This will cost you nothing. The converted file will be downloadable by you, and you'll get the link to that converted file via an email from Amazon to your normal email-address. The converted file will have an .azw file extension (that's Amazon format). In other words it'll be a [filename].azw file.

    You can then move the downloaded converted-file to your Kindle with the USB cable method or you can *at that point* upload the .azw file to your page and THEN you *can* download that file direct to your Kindle as described in this blog article.

    Hope that works for you. I will probably add this response as a new blog entry tonight.

    Thanks for asking the question.

  5. I thought that this was great tip and was looking forward to using it. I am either lazy or idealogical about wireless delivery or both (wireless delivery was the tipping point for me in buying an e-reader) so I am USB averse.

    It must be a K1 thing because when I go to the mobile Google docs page signed out from Google then sign in I get a "The page you requested is invalid" message and the same message when I navigate to that page already signed in to Google. Tried both default and advanced modes with the same result.

    As I recall, Andrys, you still have an old K1 lying around somewhere. Would you be willing to test my hypothesis?

  6. My2¢worth,
    FIRST, I erred in not giving the mobile version URL -- instead I just linked to it, so you would not have known what to type into the Kindle for the GoTo.

    I've corrected the entry to spell out that it's .

    HOWEVER, unless one uses the '/m' version URL, none of the Kindles work to get the file, as the Kindle web browsers are expected to be able to edit the files on the page and that capability isn't there.

    The MOBILE version does work for Kindle 2 and Kindle DX though. However, on the Kindle 1, the file that is uploaded does show up and you can click on the link, but all it does is show you the file (which is a binary file) as if it were straight text, so it's useless UNLESS it actually was a straight text file ( [filename].txt ), and even then it would just be 'viewable' rather than downloadable to your Kindle.

    The Kindle just does not recognize 'downloadable' files, at least not in the way they're linked at ...

    Maybe later (and you can do this too), I'll try one of the file-upload sites to see if one will just straightforwardly let you download a Kindle-readable file from the site when you're visiting it on your Kindle.

    Sorry to raise your hopes. I've updated the main blog article.

    Many thanks for posting the question and comment.

  7. You must be special, Andrys. I'm only getting 1GB free space on Google Docs.

    "You are currently using 0 MB (0%) of your 1024 MB"

    You sure you didn't buy more storage?

  8. Doesn't work with the US version of the DX. Won't accept my password (tried in both Basic and Desktop modes.)

  9. Update: Looks like it does work after all. I must have entered my password incorrectly five times...sheesh. But still not sure why you think you get 10GB free. It's definitely 1GB.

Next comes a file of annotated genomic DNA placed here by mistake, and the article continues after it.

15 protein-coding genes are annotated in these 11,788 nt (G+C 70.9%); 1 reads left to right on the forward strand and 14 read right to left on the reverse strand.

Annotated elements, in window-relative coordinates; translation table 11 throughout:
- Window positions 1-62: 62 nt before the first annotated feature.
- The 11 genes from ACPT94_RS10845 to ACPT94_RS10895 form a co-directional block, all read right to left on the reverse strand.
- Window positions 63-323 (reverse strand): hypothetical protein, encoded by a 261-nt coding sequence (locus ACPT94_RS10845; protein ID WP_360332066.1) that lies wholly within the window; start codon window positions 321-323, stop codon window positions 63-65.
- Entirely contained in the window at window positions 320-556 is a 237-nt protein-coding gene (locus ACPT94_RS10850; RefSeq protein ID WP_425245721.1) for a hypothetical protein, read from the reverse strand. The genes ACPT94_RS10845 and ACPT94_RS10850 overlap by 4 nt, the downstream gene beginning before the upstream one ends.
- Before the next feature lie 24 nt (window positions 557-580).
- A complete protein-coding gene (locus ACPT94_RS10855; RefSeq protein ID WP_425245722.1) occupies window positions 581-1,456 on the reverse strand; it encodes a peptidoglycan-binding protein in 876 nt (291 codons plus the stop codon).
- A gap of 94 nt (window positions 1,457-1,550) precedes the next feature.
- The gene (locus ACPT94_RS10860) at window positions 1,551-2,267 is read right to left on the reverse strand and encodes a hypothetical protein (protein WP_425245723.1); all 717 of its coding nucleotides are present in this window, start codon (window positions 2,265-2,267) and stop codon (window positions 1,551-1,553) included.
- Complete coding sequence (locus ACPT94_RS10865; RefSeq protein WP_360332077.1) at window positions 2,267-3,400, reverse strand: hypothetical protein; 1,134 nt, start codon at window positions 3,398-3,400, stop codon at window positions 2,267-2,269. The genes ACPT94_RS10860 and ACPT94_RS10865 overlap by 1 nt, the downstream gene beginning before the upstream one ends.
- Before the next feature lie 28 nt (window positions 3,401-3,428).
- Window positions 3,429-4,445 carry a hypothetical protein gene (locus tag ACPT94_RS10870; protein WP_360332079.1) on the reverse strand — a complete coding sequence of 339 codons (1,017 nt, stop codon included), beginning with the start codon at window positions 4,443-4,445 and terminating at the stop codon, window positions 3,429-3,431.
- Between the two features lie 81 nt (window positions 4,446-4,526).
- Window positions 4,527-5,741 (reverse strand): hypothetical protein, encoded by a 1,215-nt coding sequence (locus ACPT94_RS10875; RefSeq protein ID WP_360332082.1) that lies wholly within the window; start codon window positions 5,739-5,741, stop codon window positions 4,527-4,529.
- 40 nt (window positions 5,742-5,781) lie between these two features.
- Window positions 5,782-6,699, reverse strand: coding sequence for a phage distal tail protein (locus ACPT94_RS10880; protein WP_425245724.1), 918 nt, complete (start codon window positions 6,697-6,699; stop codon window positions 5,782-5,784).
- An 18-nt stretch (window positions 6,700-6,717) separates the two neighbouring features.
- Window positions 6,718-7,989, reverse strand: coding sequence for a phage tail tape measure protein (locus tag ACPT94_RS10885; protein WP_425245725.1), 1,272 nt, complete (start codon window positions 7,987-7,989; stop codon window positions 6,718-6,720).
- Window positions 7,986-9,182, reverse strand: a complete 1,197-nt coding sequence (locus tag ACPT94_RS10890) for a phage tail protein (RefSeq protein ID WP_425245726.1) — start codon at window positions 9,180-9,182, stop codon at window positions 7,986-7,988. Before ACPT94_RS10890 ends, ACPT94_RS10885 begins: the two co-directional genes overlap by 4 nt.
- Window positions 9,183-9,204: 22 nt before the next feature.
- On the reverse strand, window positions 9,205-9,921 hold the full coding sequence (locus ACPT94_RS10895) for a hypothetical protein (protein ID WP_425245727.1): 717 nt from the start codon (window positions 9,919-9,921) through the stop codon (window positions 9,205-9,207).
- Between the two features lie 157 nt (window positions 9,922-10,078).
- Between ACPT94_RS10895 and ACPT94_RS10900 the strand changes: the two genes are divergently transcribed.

10. Hi, Elmo -

    Google may have changed the limits. I was working with the help guides, which I linked to and at, I see in their examples:

    (1) " Uploading and exporting: Uploading any file

    You can upload one or multiple files to Google Docs. Here's how:
    . . .
    "You are currently using 0 MB of (0%) of your 10240 MB "
    You can upload files up to 100 MB. Files converted to Google Docshave smaller limits."

    (2) The 2nd example, just underneath also refers to "0% of your 10240 MB." Since 1024 MB = 1 Gig I figured it was 10 gigs.

    HOWEVER, on the same page, if you click on "Uploading and storing" you get the text-answer to all this instead of the samples saying "10240 MB"

    " Files that you store but don't convert can't be larger than 1 GB each. You get 1 GB of free storage for your Google Account, and you can purchase additional storage for $0.25 per GB.

    Only stored files count towards the maximum limit. If you delete a file and empty trash, you get your storage back."

    Notice that the text response also differs with the illustration-text in that you can upload ONE file that is up to 1 gig in size.

    The illustrations above the text-answer show a file size limit for uploads, "up to 100 MB"

    Elsewhere in the Help, re files to be "converted to Google docs" the limit per file is 500MB plus up to 2MB per embedded image to be conferted.
    That's from the "Nutshell" box I mentioned.
    They also say that the 500MB per file plus 2MB per embedded image applies to size post-conversion. So what you upload could be smaller but exceed the converted-docs limit.

    They really should have all of these 'showing' limits, on one help page, in a table maybe.

    Thanks. I will update the blog entry again for storage limits on a free account but will write their forum about their illustrations on the same Help page showing 10,240 MB storage available.

  11. also works well on the Kindle 3 web browser. Upload your ebook library to your Dropbox account from any Internet-enabled computer, and then access that account on the Kindle web browser to download your files directly to your Kindle. offers 2GB (i.e. 2,000MB) of storage for free.

  12. Works great, my USB cable was not working so this tip saved me a lot of time.

    1. Anonymous -- Thanks for letting us know that worked for you. I'd forgotten about this tip. And Jason back in 2010 said it worked well at Dropbox also, using the old Kindle 3 eReader with its free web browser (Internet browsing not available for free on newer Kindle e-Ink models that are faster and would cost Amazon too much in data charges).